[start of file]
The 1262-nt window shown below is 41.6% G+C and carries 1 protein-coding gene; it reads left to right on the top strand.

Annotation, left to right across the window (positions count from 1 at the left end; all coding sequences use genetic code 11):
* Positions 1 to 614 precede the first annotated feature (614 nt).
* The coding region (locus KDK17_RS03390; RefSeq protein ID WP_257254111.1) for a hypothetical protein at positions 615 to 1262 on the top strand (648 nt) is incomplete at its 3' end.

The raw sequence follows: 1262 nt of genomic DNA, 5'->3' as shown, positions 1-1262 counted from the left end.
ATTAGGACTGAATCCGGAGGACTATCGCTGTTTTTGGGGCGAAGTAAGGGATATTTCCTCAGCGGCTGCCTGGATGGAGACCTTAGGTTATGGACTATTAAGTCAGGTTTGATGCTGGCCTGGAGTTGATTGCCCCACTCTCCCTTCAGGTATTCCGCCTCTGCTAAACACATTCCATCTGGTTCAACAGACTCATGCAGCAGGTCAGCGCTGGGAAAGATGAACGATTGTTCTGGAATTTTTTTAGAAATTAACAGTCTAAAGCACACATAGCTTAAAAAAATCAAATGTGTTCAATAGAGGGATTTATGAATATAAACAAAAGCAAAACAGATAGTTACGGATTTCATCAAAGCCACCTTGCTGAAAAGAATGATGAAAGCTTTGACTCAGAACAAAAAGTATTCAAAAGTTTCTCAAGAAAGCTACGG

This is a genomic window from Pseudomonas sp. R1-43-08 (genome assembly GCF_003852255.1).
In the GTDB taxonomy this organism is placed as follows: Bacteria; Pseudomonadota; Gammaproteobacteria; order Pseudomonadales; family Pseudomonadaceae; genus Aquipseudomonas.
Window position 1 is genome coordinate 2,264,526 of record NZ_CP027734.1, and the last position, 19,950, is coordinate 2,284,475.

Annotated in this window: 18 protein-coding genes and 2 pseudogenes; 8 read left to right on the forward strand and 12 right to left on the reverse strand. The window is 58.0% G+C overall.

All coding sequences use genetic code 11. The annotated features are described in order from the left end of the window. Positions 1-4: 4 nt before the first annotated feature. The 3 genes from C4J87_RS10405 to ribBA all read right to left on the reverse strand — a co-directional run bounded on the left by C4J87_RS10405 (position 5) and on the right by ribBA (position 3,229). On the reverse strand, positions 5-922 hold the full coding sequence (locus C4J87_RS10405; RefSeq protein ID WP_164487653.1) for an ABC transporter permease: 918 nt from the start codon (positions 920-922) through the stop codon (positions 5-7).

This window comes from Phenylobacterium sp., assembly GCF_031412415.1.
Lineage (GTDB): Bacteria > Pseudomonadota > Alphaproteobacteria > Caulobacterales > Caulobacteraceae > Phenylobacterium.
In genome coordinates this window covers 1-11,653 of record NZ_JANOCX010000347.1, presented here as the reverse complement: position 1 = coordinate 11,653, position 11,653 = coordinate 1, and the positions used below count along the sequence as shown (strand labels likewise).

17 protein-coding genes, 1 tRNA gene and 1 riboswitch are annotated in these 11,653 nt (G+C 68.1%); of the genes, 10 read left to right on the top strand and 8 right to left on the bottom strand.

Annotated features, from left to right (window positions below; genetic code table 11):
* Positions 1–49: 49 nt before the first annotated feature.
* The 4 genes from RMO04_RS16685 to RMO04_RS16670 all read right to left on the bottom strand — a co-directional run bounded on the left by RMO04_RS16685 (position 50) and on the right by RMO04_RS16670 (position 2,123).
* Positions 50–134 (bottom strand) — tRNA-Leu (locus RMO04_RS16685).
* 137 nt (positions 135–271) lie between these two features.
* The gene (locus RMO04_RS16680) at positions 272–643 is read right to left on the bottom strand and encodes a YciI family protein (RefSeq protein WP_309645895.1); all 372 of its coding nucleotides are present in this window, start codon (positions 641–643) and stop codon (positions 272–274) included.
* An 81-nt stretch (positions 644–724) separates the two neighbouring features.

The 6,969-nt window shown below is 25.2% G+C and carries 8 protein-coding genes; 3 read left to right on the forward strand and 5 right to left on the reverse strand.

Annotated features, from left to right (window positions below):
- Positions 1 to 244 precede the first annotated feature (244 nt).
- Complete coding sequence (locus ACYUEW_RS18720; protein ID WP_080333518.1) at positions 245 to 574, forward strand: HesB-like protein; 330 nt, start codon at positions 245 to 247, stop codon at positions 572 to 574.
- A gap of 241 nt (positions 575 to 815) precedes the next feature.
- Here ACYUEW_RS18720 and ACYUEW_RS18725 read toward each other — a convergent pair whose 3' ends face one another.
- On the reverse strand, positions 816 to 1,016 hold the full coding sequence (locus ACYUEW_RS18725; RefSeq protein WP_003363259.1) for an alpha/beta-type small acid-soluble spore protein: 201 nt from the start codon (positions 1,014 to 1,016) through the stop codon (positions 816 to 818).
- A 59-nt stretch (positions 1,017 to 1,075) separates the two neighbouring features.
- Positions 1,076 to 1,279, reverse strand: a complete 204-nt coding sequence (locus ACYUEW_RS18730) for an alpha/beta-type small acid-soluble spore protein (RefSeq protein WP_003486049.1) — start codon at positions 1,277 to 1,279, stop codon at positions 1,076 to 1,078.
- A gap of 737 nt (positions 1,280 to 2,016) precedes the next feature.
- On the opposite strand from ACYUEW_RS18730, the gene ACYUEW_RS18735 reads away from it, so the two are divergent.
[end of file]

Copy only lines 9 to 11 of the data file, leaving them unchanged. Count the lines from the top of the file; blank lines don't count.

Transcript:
Window position 1 is genome coordinate 2,264,526 of record NZ_CP027734.1, and the last position, 19,950, is coordinate 2,284,475.

Annotated in this window: 18 protein-coding genes and 2 pseudogenes; 8 read left to right on the forward strand and 12 right to left on the reverse strand. The window is 58.0% G+C overall.

All coding sequences use genetic code 11. The annotated features are described in order from the left end of the window. Positions 1-4: 4 nt before the first annotated feature. The 3 genes from C4J87_RS10405 to ribBA all read right to left on the reverse strand — a co-directional run bounded on the left by C4J87_RS10405 (position 5) and on the right by ribBA (position 3,229). On the reverse strand, positions 5-922 hold the full coding sequence (locus C4J87_RS10405; RefSeq protein ID WP_164487653.1) for an ABC transporter permease: 918 nt from the start codon (positions 920-922) through the stop codon (positions 5-7).